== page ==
Lucie Pacherie, a lawyer for the Jérôme Lejeune Foundation, which continues the research of geneticist Jérôme Lejeune on Down syndrome, told OSV News, "The freedom to have an abortion was in fact already constitutionally recognized."

The threat, she said, is that the Congress has now "placed it at the rank of a supreme constitutional value."

"This elevated it to a higher level than other freedoms -- such as freedom of conscience or freedom of expression -- which are only recognized by (statements issued by) the Constitutional Council or in other texts with constitutional value," she said. Pacherie warned "this will put a greater pressure on those who seek to understand and remedy the often dramatic causes which can lead women to have an abortion."

In 1958 -- same year when the now-updated constitution was passed -- Lejeune and two other scientists, Marthe Gautier and Raymond Turpin, discovered the chromosomal anomaly responsible for trisomy 21, known as Down syndrome.

Dismayed to see his discovery used in prenatal diagnosis, and leading to abortions, he campaigned throughout his life for the defense of human life from conception until natural death. St. John Paul II asked Lejeune to become the founding president of the Pontifical Academy for Life. He died in 1994, and in 2021 Pope Francis approved the promulgation of a decree on his heroic virtues, declaring Lejeune venerable.

"I am concerned about the taboo that now exists on this issue," Pacherie added. "The deputies were unable to raise the ethical questions that the medical act of abortion poses, to propose amendments or evoke the conscience clauses for doctors, without being booed. The number of abortion is increasing in France, and it is impossible to debate on this subject," she echoed the concerns of the bishops.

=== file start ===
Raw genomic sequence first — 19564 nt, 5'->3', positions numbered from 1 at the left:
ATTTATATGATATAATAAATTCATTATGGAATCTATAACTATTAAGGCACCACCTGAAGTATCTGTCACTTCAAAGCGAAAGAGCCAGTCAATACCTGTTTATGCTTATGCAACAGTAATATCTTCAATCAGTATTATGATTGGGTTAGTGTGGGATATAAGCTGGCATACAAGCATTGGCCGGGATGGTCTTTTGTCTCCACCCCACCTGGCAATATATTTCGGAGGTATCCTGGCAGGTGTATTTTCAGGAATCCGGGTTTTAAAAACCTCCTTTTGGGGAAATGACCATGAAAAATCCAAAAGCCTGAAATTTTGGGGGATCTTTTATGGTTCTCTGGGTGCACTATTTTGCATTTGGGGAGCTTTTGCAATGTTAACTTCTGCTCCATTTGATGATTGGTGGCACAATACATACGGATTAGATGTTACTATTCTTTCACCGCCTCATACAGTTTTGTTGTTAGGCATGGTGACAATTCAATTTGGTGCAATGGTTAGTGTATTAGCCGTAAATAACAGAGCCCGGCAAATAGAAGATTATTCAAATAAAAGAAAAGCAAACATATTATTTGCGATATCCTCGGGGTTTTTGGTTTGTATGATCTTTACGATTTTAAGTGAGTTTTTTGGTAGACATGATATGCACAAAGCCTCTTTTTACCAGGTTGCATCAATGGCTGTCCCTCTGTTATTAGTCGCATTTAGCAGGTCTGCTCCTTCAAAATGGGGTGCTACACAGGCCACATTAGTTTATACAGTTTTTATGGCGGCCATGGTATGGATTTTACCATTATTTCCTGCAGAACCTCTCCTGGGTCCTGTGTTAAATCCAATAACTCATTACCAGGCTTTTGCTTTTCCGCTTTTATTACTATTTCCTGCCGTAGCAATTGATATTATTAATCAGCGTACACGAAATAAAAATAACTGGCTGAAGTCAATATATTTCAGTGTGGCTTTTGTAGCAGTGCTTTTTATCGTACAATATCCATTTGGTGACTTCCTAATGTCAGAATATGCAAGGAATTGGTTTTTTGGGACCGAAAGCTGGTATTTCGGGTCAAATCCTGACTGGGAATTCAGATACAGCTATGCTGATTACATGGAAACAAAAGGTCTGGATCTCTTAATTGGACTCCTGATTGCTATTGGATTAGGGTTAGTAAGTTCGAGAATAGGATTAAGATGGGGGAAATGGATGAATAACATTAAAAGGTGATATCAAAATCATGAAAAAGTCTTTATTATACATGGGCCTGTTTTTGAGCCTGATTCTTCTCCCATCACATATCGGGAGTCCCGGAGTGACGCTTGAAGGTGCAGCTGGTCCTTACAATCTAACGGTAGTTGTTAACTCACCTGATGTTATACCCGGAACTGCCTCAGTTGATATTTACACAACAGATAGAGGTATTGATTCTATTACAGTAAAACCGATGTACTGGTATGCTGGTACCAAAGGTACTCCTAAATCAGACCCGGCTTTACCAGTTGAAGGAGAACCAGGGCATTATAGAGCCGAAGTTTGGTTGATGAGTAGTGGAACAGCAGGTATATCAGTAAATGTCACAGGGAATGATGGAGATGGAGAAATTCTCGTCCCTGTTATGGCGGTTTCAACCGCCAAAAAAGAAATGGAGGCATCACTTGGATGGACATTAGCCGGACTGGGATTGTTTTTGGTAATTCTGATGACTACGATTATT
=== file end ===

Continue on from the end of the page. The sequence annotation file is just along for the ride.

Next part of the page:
Archbishop Laurent Ulrich of Paris, speaking on Catholic-run Radio Notre Dame March 2, expressed his "sadness" at seeing "the fact of not transmitting life" promoted as a positive value.

"We guarantee the freedom not to carry a pregnancy to term. But what guarantees do we have that women will have the freedom to make another choice? What support will they have?" he asked.

Since 1975, women have had a legal right to terminate their pregnancy in France. The late Simone Veil, who served as France's health minister in several governments and is considered a godmother of French "abortion rights" called the Veil Act, always claimed that "no woman resorts to an abortion with a light heart" and that it is "always a tragedy." Since 2012, abortion procedures have been fully reimbursed by social security.

Macron described the March 4 move as "French pride" that had sent a "universal message."

Following the vote, the Eiffel Tower in Paris was lit up in celebration with the message: "My Body My Choice."

"This constitutionalization of abortion is the constitutionalization of a lie," Pacherie told OSV News. "This lie hides the objective reality of abortion, which regards an unborn child, and a woman in a situation of distress."

The Pontifical Academy for Life appealed to "all governments and all religious traditions to do their best so that, in this phase of history, the protection of life becomes an absolute priority."

The French bishops added in their March 4 statement, "As Catholics, we will always have to remain servants of the life of each and every one, from conception to death," and they prayed that "our fellow citizens will rediscover the taste for life, for giving it, for receiving it, for accompanying it, for having and raising children."